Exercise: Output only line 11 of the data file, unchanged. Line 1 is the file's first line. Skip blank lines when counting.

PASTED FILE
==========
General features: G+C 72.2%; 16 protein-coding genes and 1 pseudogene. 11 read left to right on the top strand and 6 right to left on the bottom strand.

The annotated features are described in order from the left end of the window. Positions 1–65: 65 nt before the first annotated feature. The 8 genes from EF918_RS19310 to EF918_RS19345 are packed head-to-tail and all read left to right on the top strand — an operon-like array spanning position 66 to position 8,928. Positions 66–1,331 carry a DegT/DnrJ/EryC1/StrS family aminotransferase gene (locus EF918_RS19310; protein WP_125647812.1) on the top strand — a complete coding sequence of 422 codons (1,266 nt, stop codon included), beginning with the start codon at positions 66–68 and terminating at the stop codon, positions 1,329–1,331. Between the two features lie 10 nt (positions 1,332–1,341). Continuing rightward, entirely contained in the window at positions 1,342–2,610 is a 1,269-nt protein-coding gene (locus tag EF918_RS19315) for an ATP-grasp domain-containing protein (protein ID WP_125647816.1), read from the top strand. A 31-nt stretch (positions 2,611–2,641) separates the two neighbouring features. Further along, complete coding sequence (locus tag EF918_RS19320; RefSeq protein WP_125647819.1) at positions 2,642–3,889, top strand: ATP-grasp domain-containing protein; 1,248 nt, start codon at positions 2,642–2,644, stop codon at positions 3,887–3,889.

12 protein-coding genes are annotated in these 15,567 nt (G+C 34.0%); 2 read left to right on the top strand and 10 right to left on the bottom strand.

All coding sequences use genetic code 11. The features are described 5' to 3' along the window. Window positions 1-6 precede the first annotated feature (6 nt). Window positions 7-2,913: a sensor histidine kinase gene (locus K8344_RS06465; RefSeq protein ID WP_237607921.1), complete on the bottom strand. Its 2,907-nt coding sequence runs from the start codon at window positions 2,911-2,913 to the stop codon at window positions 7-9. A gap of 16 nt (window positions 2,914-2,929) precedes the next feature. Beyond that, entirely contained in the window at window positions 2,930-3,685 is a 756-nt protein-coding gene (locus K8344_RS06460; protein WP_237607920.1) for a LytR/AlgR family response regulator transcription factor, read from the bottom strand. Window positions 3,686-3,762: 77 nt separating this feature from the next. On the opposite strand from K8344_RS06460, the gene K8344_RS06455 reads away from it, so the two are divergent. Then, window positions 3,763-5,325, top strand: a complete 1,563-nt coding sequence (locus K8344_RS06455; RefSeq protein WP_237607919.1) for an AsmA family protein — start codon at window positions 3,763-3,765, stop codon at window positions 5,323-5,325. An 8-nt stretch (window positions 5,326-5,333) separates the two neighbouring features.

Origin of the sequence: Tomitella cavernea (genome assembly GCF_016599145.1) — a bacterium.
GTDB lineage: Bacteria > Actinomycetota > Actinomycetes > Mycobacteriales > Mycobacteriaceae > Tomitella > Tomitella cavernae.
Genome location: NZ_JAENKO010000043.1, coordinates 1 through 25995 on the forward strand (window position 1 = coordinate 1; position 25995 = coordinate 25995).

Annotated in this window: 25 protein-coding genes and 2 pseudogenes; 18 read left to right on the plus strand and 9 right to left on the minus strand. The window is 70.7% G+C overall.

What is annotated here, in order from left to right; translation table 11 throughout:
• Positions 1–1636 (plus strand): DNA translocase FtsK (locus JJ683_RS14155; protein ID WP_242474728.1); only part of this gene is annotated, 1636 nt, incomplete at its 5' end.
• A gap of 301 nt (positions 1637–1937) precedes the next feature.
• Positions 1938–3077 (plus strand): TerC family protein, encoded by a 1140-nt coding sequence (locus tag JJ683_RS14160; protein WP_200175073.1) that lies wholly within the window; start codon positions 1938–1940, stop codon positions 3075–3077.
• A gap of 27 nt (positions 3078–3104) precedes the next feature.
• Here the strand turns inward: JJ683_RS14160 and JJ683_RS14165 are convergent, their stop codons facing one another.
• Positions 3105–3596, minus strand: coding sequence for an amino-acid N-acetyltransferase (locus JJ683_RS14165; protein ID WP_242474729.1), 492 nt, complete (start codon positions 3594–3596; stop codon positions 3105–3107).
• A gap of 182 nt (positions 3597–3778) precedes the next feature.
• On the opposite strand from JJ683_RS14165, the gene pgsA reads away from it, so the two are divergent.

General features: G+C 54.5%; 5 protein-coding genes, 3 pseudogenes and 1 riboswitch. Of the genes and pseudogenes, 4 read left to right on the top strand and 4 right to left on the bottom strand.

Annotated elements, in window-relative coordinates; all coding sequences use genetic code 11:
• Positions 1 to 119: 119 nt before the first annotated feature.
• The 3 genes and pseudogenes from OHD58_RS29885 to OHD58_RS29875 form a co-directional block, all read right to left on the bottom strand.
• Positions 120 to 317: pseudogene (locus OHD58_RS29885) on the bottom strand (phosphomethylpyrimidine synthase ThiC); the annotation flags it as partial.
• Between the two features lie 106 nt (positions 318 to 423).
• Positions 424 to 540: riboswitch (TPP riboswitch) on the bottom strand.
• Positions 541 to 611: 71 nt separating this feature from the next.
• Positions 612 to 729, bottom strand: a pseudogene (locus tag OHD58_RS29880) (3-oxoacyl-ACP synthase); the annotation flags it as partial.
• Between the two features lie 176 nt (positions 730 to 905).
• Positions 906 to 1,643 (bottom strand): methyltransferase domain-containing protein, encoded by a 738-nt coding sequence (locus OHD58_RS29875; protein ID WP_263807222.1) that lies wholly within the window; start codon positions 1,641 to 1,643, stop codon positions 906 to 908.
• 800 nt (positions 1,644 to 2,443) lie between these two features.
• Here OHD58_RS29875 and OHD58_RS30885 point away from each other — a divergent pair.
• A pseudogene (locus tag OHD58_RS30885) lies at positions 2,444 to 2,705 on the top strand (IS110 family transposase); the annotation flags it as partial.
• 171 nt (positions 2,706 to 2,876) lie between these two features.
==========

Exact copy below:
• A gap of 301 nt (positions 1637–1937) precedes the next feature.